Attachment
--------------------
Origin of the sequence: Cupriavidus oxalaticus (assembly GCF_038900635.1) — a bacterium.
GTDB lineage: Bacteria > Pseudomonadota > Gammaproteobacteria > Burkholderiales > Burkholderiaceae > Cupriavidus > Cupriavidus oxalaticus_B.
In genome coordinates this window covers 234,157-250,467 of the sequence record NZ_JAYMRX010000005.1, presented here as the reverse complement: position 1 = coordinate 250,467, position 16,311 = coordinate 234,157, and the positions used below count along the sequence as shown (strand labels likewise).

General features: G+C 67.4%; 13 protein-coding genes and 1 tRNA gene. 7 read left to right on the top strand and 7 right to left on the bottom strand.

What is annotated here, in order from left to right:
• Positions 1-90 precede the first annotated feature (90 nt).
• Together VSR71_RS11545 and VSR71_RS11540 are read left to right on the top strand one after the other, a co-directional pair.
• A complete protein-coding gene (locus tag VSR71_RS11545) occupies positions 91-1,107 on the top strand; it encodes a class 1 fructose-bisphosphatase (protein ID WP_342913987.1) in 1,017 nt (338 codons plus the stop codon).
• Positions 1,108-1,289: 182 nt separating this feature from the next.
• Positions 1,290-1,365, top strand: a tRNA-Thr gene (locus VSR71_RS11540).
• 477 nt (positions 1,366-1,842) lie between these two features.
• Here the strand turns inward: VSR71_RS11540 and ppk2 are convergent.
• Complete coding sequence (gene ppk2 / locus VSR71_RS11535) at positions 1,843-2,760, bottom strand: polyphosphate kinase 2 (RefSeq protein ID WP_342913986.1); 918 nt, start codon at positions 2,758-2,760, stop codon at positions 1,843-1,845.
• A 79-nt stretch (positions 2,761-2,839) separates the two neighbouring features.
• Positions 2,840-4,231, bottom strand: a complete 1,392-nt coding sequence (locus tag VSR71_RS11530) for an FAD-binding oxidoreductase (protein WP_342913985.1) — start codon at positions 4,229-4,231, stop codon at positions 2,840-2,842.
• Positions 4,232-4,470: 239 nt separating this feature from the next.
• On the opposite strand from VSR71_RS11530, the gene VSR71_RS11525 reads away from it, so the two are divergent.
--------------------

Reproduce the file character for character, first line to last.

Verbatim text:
Origin of the sequence: Cupriavidus oxalaticus (assembly GCF_038900635.1) — a bacterium.
GTDB lineage: Bacteria > Pseudomonadota > Gammaproteobacteria > Burkholderiales > Burkholderiaceae > Cupriavidus > Cupriavidus oxalaticus_B.
In genome coordinates this window covers 234,157-250,467 of the sequence record NZ_JAYMRX010000005.1, presented here as the reverse complement: position 1 = coordinate 250,467, position 16,311 = coordinate 234,157, and the positions used below count along the sequence as shown (strand labels likewise).

General features: G+C 67.4%; 13 protein-coding genes and 1 tRNA gene. 7 read left to right on the top strand and 7 right to left on the bottom strand.

What is annotated here, in order from left to right:
• Positions 1-90 precede the first annotated feature (90 nt).
• Together VSR71_RS11545 and VSR71_RS11540 are read left to right on the top strand one after the other, a co-directional pair.
• A complete protein-coding gene (locus tag VSR71_RS11545) occupies positions 91-1,107 on the top strand; it encodes a class 1 fructose-bisphosphatase (protein ID WP_342913987.1) in 1,017 nt (338 codons plus the stop codon).
• Positions 1,108-1,289: 182 nt separating this feature from the next.
• Positions 1,290-1,365, top strand: a tRNA-Thr gene (locus VSR71_RS11540).
• 477 nt (positions 1,366-1,842) lie between these two features.
• Here the strand turns inward: VSR71_RS11540 and ppk2 are convergent.
• Complete coding sequence (gene ppk2 / locus VSR71_RS11535) at positions 1,843-2,760, bottom strand: polyphosphate kinase 2 (RefSeq protein ID WP_342913986.1); 918 nt, start codon at positions 2,758-2,760, stop codon at positions 1,843-1,845.
• A 79-nt stretch (positions 2,761-2,839) separates the two neighbouring features.
• Positions 2,840-4,231, bottom strand: a complete 1,392-nt coding sequence (locus tag VSR71_RS11530) for an FAD-binding oxidoreductase (protein WP_342913985.1) — start codon at positions 4,229-4,231, stop codon at positions 2,840-2,842.
• Positions 4,232-4,470: 239 nt separating this feature from the next.
• On the opposite strand from VSR71_RS11530, the gene VSR71_RS11525 reads away from it, so the two are divergent.